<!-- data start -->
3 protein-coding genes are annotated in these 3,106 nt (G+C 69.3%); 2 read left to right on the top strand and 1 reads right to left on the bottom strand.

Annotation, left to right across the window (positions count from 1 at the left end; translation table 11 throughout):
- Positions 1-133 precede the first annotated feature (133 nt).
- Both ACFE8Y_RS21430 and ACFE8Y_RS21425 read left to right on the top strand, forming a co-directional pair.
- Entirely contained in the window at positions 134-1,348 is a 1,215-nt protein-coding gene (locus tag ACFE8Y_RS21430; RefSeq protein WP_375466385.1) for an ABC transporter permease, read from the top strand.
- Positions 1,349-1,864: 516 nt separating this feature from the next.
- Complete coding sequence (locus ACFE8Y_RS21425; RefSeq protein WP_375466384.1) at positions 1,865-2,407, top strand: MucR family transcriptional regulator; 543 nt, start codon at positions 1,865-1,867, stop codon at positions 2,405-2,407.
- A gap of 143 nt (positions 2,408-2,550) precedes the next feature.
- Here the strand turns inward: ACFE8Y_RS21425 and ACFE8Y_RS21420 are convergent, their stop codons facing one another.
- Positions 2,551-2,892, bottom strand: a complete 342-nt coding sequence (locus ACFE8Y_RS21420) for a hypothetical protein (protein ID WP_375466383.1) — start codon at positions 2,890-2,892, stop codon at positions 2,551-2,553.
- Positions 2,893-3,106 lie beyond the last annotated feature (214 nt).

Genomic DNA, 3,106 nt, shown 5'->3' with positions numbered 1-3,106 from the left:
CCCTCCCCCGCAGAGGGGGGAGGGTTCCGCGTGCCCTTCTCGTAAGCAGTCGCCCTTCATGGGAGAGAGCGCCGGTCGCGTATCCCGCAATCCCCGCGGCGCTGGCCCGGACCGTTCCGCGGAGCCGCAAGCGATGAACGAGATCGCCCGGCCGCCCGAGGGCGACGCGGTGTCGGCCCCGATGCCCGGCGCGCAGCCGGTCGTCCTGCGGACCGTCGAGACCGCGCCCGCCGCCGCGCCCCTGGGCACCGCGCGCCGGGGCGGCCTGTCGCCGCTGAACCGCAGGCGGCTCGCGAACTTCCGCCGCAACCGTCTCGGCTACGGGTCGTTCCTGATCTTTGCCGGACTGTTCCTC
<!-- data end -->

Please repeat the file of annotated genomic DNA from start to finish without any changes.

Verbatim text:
3 protein-coding genes are annotated in these 3,106 nt (G+C 69.3%); 2 read left to right on the top strand and 1 reads right to left on the bottom strand.

Annotation, left to right across the window (positions count from 1 at the left end; translation table 11 throughout):
- Positions 1-133 precede the first annotated feature (133 nt).
- Both ACFE8Y_RS21430 and ACFE8Y_RS21425 read left to right on the top strand, forming a co-directional pair.
- Entirely contained in the window at positions 134-1,348 is a 1,215-nt protein-coding gene (locus tag ACFE8Y_RS21430; RefSeq protein WP_375466385.1) for an ABC transporter permease, read from the top strand.
- Positions 1,349-1,864: 516 nt separating this feature from the next.
- Complete coding sequence (locus ACFE8Y_RS21425; RefSeq protein WP_375466384.1) at positions 1,865-2,407, top strand: MucR family transcriptional regulator; 543 nt, start codon at positions 1,865-1,867, stop codon at positions 2,405-2,407.
- A gap of 143 nt (positions 2,408-2,550) precedes the next feature.
- Here the strand turns inward: ACFE8Y_RS21425 and ACFE8Y_RS21420 are convergent, their stop codons facing one another.
- Positions 2,551-2,892, bottom strand: a complete 342-nt coding sequence (locus ACFE8Y_RS21420) for a hypothetical protein (protein ID WP_375466383.1) — start codon at positions 2,890-2,892, stop codon at positions 2,551-2,553.
- Positions 2,893-3,106 lie beyond the last annotated feature (214 nt).

Genomic DNA, 3,106 nt, shown 5'->3' with positions numbered 1-3,106 from the left:
CCCTCCCCCGCAGAGGGGGGAGGGTTCCGCGTGCCCTTCTCGTAAGCAGTCGCCCTTCATGGGAGAGAGCGCCGGTCGCGTATCCCGCAATCCCCGCGGCGCTGGCCCGGACCGTTCCGCGGAGCCGCAAGCGATGAACGAGATCGCCCGGCCGCCCGAGGGCGACGCGGTGTCGGCCCCGATGCCCGGCGCGCAGCCGGTCGTCCTGCGGACCGTCGAGACCGCGCCCGCCGCCGCGCCCCTGGGCACCGCGCGCCGGGGCGGCCTGTCGCCGCTGAACCGCAGGCGGCTCGCGAACTTCCGCCGCAACCGTCTCGGCTACGGGTCGTTCCTGATCTTTGCCGGACTGTTCCTC